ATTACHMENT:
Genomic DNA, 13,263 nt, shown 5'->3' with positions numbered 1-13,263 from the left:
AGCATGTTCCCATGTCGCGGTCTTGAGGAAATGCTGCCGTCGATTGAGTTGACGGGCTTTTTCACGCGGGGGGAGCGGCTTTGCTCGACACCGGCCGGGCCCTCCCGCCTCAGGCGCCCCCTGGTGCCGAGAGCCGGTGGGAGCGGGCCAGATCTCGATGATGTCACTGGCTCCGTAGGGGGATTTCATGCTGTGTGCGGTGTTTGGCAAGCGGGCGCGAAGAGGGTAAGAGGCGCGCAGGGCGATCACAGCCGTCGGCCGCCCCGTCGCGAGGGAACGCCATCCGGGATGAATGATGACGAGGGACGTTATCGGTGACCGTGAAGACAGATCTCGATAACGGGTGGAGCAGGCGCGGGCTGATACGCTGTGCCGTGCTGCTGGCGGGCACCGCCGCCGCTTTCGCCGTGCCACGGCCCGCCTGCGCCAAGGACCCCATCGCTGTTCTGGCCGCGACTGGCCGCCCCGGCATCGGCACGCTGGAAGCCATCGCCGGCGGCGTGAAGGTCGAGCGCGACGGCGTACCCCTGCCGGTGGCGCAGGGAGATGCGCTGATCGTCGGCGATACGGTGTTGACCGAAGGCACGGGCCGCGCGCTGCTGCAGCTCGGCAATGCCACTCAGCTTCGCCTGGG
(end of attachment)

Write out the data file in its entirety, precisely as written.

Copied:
Genomic DNA, 13,263 nt, shown 5'->3' with positions numbered 1-13,263 from the left:
AGCATGTTCCCATGTCGCGGTCTTGAGGAAATGCTGCCGTCGATTGAGTTGACGGGCTTTTTCACGCGGGGGGAGCGGCTTTGCTCGACACCGGCCGGGCCCTCCCGCCTCAGGCGCCCCCTGGTGCCGAGAGCCGGTGGGAGCGGGCCAGATCTCGATGATGTCACTGGCTCCGTAGGGGGATTTCATGCTGTGTGCGGTGTTTGGCAAGCGGGCGCGAAGAGGGTAAGAGGCGCGCAGGGCGATCACAGCCGTCGGCCGCCCCGTCGCGAGGGAACGCCATCCGGGATGAATGATGACGAGGGACGTTATCGGTGACCGTGAAGACAGATCTCGATAACGGGTGGAGCAGGCGCGGGCTGATACGCTGTGCCGTGCTGCTGGCGGGCACCGCCGCCGCTTTCGCCGTGCCACGGCCCGCCTGCGCCAAGGACCCCATCGCTGTTCTGGCCGCGACTGGCCGCCCCGGCATCGGCACGCTGGAAGCCATCGCCGGCGGCGTGAAGGTCGAGCGCGACGGCGTACCCCTGCCGGTGGCGCAGGGAGATGCGCTGATCGTCGGCGATACGGTGTTGACCGAAGGCACGGGCCGCGCGCTGCTGCAGCTCGGCAATGCCACTCAGCTTCGCCTGGG